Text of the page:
Sun Mar 7 21:19:03 CET 2010

Simply Typed LC is Strongly Normalizing

From [1]:

  Given the standard semantics, the simply typed lambda calculus is
  strongly normalizing: that is, well-typed terms always reduce to a
  value, i.e., a lambda abstraction. This is because recursion is not
  allowed by the typing rules.  Recursion can be added to the language
  by either having a special operator of type (a->a)->a or adding
  general recursive types, though both eliminate strong normalization.
  Since it is strongly normalizing, it is decidable whether or not a
  simply typed lambda calculus program halts: it does! We can
  therefore conclude that the language is not Turing complete.

In Haskell and OCaml the type inferencer doesn't like construction
of infinite types:

:t (\x -> x x) (\x -> x x)

To express the Y combinator in this direct form requires it to be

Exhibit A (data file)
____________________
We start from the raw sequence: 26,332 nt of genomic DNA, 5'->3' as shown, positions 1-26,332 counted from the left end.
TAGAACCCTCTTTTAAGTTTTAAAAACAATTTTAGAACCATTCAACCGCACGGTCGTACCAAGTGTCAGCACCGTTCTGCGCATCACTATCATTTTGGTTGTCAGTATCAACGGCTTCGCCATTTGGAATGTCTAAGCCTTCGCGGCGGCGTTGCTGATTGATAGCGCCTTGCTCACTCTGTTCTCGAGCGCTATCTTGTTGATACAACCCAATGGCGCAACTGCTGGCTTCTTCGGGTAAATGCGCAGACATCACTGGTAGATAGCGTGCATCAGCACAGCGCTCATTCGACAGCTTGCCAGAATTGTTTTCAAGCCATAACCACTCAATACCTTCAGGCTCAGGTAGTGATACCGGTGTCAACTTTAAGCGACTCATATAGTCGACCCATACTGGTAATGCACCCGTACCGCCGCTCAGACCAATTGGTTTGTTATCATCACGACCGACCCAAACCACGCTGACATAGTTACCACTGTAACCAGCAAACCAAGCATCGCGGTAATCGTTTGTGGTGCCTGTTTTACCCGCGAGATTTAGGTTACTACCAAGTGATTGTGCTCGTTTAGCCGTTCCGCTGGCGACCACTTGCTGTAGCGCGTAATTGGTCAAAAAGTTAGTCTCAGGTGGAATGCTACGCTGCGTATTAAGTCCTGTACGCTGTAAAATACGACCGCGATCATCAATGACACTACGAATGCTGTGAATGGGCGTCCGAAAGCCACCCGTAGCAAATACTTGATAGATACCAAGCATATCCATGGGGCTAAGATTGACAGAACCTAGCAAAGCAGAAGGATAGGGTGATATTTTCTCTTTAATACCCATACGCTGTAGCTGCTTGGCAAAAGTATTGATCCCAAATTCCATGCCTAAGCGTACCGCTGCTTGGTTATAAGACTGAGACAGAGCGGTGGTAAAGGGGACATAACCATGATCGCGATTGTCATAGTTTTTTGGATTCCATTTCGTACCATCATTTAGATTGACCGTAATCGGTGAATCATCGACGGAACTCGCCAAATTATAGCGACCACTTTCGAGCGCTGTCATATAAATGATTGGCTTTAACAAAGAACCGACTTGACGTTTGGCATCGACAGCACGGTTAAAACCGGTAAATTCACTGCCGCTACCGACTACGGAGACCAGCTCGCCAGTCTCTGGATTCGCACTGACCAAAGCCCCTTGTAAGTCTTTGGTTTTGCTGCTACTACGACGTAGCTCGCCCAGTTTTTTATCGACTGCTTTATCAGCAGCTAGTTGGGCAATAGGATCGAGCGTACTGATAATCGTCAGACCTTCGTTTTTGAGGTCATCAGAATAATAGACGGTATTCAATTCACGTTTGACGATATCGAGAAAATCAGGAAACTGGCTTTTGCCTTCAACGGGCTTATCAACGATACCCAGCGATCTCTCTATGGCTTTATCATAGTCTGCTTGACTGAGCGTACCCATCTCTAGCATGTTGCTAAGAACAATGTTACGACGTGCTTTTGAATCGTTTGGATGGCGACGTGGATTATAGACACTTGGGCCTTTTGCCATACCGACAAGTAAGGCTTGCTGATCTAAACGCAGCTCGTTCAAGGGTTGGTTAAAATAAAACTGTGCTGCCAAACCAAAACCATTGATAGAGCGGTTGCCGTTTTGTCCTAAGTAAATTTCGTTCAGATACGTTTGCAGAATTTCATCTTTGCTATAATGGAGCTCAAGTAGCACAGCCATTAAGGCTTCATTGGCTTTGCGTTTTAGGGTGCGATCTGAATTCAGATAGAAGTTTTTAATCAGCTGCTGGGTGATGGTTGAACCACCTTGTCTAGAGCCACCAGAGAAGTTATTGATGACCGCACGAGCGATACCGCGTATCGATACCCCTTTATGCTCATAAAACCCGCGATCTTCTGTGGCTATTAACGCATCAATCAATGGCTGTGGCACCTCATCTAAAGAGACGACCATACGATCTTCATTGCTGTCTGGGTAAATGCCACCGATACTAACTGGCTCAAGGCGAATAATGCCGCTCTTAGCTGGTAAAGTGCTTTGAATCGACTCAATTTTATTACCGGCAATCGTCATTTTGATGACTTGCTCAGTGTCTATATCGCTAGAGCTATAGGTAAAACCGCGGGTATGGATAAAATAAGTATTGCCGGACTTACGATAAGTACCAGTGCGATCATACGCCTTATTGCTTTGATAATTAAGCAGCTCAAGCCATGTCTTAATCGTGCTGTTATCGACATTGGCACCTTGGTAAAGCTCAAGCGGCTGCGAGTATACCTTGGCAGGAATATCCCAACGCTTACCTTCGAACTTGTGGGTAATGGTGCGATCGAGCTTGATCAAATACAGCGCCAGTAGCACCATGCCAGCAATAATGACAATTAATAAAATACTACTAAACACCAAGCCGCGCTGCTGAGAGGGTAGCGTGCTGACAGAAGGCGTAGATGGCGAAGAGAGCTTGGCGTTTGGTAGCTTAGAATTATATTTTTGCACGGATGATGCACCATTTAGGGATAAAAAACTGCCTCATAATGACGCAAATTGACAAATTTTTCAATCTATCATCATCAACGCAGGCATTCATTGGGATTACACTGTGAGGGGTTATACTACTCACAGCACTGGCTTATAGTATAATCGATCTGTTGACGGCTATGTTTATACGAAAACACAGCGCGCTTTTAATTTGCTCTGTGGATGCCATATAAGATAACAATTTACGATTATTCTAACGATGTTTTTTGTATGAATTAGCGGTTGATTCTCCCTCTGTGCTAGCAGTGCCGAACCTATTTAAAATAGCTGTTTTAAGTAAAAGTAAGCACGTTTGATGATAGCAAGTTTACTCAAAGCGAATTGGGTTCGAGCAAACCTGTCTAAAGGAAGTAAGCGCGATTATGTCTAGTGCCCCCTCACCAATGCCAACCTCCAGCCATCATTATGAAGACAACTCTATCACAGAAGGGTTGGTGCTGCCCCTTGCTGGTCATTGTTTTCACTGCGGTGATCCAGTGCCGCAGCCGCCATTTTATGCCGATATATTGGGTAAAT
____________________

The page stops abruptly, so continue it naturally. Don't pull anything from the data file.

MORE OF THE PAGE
wrapped in a recursive type[3] (quotes from [2]):

  The problem with fix f = (\x -> f (x x))(\x -> f (x x)) is that one
  needs a solution to the type equation b = b -> a. Fortunately this
  can be done with Haskell’s data types.

> newtype Mu a = Roll { unroll :: Mu a -> a }
> fix f = (\x -> f ((unroll x) x)) (Roll (\x -> f ((unroll x) x)))

  Of course, this is just an academic exercise. To actually define a
  fixpoint combinator in Haskell, one would use recursive definitions.

I.e. the Y combinator can be defined directly in its recursive form:

> y f = f (y f)

[1] http://en.wikipedia.org/wiki/Simply_typed_lambda_calculus
[2] http://r6.ca/blog/20060919T084800Z.html
[3] http://en.wikipedia.org/wiki/Recursive_type
[4] http://en.wikipedia.org/wiki/System_F